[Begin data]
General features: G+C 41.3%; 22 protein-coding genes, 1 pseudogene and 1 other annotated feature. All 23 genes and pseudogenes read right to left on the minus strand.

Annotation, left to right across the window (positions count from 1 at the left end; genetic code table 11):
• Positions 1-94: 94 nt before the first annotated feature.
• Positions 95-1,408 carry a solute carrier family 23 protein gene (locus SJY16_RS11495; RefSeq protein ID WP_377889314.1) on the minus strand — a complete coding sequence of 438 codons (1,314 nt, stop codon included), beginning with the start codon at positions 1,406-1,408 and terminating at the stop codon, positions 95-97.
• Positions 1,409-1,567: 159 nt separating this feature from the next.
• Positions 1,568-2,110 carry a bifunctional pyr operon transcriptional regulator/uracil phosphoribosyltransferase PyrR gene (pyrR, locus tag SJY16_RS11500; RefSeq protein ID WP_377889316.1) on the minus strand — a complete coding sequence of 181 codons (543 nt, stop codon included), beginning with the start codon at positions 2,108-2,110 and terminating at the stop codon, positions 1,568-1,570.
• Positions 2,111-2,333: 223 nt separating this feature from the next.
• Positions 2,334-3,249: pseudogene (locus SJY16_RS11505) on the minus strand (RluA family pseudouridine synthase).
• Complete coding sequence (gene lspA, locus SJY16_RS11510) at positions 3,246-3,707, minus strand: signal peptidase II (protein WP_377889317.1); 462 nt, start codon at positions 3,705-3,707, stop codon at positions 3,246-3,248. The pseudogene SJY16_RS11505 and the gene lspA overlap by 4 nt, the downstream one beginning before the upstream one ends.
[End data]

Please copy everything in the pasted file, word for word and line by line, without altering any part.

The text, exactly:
General features: G+C 41.3%; 22 protein-coding genes, 1 pseudogene and 1 other annotated feature. All 23 genes and pseudogenes read right to left on the minus strand.

Annotation, left to right across the window (positions count from 1 at the left end; genetic code table 11):
• Positions 1-94: 94 nt before the first annotated feature.
• Positions 95-1,408 carry a solute carrier family 23 protein gene (locus SJY16_RS11495; RefSeq protein ID WP_377889314.1) on the minus strand — a complete coding sequence of 438 codons (1,314 nt, stop codon included), beginning with the start codon at positions 1,406-1,408 and terminating at the stop codon, positions 95-97.
• Positions 1,409-1,567: 159 nt separating this feature from the next.
• Positions 1,568-2,110 carry a bifunctional pyr operon transcriptional regulator/uracil phosphoribosyltransferase PyrR gene (pyrR, locus tag SJY16_RS11500; RefSeq protein ID WP_377889316.1) on the minus strand — a complete coding sequence of 181 codons (543 nt, stop codon included), beginning with the start codon at positions 2,108-2,110 and terminating at the stop codon, positions 1,568-1,570.
• Positions 2,111-2,333: 223 nt separating this feature from the next.
• Positions 2,334-3,249: pseudogene (locus SJY16_RS11505) on the minus strand (RluA family pseudouridine synthase).
• Complete coding sequence (gene lspA, locus SJY16_RS11510) at positions 3,246-3,707, minus strand: signal peptidase II (protein WP_377889317.1); 462 nt, start codon at positions 3,705-3,707, stop codon at positions 3,246-3,248. The pseudogene SJY16_RS11505 and the gene lspA overlap by 4 nt, the downstream one beginning before the upstream one ends.